Hollywood is taking a stand against Georgia's new abortion law: at least three production companies have said they'll no longer film in the state, which offers filmmakers the best tax incentives in the country.
Georgia Gov. Brian Kemp signed a so-called "fetal heartbeat" measure Tuesday that effectively bans abortions after a fetal heartbeat is detected, which is usually about six weeks into pregnancy. The law is scheduled to go into effect in 2020.
After the signing, David Simon, who created both "The Wire" and "The Deuce," tweeted, “I can’t ask any female member of any film production with which I am involved to so marginalize themselves or compromise their inalienable authority over their own bodies."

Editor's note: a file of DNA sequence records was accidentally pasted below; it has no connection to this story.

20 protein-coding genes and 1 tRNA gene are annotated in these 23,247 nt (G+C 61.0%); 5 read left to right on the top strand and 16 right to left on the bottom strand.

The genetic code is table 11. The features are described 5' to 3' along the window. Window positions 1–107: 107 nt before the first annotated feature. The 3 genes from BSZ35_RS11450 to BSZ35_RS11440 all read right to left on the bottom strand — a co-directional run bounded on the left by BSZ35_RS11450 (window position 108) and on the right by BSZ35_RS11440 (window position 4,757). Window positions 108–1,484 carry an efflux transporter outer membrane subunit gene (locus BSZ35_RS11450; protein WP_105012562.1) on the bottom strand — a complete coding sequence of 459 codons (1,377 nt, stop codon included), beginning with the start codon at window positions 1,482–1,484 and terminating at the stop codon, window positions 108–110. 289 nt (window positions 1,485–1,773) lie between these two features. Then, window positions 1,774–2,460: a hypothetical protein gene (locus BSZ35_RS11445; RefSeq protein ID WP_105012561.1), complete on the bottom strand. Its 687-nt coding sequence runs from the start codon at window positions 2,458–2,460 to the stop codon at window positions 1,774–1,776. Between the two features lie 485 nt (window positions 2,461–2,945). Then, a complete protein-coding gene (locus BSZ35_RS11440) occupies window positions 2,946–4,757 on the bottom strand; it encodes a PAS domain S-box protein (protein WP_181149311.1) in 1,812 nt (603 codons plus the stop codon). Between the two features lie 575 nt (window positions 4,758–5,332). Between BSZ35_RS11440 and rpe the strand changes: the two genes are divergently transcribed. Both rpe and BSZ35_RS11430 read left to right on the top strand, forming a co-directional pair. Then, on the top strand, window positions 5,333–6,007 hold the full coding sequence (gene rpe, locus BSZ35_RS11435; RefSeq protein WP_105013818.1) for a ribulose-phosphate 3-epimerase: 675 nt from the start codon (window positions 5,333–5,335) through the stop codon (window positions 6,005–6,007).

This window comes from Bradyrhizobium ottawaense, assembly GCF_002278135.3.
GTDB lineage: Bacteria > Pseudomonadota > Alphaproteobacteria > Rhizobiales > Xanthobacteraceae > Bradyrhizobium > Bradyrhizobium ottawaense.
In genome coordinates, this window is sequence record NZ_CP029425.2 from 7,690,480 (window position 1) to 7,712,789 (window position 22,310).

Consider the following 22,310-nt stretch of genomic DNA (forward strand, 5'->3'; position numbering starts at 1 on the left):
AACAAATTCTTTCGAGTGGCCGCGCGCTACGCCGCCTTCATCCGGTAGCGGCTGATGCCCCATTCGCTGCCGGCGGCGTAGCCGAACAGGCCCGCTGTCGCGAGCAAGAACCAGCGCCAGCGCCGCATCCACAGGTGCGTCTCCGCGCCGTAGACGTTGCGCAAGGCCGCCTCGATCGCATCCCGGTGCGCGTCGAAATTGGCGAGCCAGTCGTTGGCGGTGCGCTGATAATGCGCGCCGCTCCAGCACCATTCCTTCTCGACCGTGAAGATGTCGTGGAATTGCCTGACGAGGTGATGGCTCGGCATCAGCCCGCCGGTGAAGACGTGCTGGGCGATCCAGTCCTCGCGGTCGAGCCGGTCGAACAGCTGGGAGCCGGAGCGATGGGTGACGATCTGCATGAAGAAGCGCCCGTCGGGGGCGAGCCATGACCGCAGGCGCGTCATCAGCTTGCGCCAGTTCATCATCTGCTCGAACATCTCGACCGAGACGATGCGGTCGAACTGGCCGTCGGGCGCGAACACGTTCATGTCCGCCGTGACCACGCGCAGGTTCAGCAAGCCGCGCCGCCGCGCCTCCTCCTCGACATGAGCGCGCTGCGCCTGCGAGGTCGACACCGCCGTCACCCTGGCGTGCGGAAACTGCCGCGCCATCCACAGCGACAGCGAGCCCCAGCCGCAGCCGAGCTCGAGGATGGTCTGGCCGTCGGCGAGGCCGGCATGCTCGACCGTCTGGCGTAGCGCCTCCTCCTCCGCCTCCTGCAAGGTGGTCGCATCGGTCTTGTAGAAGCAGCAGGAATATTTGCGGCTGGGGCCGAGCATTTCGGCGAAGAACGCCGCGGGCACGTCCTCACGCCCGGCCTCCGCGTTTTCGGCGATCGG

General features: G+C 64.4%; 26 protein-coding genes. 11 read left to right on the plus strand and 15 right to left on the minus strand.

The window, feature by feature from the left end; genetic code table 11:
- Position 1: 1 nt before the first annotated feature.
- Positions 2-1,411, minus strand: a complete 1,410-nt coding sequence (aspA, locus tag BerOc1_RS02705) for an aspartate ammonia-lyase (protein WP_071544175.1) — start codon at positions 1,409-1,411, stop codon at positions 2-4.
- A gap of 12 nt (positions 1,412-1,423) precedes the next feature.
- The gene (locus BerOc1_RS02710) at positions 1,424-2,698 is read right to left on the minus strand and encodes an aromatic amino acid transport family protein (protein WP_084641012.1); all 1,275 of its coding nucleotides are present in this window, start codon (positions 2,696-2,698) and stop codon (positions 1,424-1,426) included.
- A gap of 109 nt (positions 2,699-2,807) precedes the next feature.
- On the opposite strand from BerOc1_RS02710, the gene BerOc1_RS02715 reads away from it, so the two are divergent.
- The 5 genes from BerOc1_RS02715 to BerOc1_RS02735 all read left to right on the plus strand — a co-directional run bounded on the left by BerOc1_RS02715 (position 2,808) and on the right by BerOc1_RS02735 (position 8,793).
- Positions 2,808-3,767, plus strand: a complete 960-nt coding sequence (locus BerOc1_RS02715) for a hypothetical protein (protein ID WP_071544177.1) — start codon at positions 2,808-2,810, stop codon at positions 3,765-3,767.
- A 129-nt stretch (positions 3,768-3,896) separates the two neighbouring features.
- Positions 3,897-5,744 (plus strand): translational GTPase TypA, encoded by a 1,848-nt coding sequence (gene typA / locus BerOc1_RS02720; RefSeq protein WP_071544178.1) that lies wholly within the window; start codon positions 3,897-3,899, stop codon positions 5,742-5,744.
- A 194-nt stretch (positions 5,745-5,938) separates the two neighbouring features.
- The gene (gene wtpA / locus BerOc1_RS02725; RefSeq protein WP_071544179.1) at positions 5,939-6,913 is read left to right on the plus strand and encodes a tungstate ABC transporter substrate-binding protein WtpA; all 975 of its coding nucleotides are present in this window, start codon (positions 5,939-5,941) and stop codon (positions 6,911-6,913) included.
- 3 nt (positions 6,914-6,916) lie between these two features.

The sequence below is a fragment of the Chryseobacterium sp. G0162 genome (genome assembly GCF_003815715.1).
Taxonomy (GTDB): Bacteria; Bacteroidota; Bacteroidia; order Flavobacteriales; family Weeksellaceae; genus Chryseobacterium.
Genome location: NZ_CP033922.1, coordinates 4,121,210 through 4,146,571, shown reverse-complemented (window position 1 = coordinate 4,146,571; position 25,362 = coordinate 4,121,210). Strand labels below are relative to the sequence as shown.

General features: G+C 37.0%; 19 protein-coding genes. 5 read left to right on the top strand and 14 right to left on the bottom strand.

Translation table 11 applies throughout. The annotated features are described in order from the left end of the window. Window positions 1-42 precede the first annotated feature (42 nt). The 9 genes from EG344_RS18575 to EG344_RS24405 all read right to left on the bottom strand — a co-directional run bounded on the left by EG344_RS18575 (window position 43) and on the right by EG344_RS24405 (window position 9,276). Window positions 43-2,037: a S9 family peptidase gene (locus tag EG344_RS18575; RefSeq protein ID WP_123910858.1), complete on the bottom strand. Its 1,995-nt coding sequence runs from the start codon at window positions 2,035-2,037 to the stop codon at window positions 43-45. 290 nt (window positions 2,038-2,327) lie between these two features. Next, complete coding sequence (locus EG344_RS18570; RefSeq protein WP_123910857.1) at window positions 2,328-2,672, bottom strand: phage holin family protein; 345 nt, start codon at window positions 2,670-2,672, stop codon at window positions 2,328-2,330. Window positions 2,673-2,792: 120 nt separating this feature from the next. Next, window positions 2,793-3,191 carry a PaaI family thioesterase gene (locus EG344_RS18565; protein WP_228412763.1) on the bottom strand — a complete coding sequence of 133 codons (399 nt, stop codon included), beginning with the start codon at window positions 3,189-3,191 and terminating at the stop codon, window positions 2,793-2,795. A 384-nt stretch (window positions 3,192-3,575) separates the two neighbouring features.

Georgia's served as the backdrop for parts of Marvel's "Black Panther," "The Hunger Games" series, "Stranger Things," and "Jumanji: Welcome to the Jungle" — just to name a few.
It's not just the tax breaks that are wooing companies. Others, like producers for AMC's "The Walking Dead" were incentivized by local officials willing to do what's needed to get the perfect shot — even allowing production to take over an entire town.
Entertainment companies have similarly pulled filming out of other states over controversial legislation — like North Carolina, which passed a "bathroom" bill in 2016, requiring people to use the restroom that matches the gender marked on their birth certificate. Part of the law has since been repealed, but it hasn't been overturned completely.